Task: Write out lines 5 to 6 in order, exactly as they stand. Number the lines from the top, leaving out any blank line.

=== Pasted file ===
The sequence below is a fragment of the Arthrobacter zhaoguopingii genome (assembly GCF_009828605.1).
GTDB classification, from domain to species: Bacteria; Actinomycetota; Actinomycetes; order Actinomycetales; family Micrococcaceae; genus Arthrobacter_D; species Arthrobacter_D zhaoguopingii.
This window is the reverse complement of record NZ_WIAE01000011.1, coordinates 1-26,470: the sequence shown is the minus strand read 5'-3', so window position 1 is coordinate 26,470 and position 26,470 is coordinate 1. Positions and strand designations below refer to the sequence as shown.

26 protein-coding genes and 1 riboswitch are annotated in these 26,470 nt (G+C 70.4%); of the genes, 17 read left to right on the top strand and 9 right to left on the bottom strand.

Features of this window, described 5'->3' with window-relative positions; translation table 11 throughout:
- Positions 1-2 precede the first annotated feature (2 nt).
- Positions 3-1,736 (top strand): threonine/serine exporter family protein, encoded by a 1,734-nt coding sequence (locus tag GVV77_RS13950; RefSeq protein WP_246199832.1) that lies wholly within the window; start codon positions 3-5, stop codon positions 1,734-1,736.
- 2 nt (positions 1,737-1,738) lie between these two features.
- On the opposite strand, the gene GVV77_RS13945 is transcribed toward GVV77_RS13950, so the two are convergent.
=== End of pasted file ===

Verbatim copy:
Features of this window, described 5'->3' with window-relative positions; translation table 11 throughout:
- Positions 1-2 precede the first annotated feature (2 nt).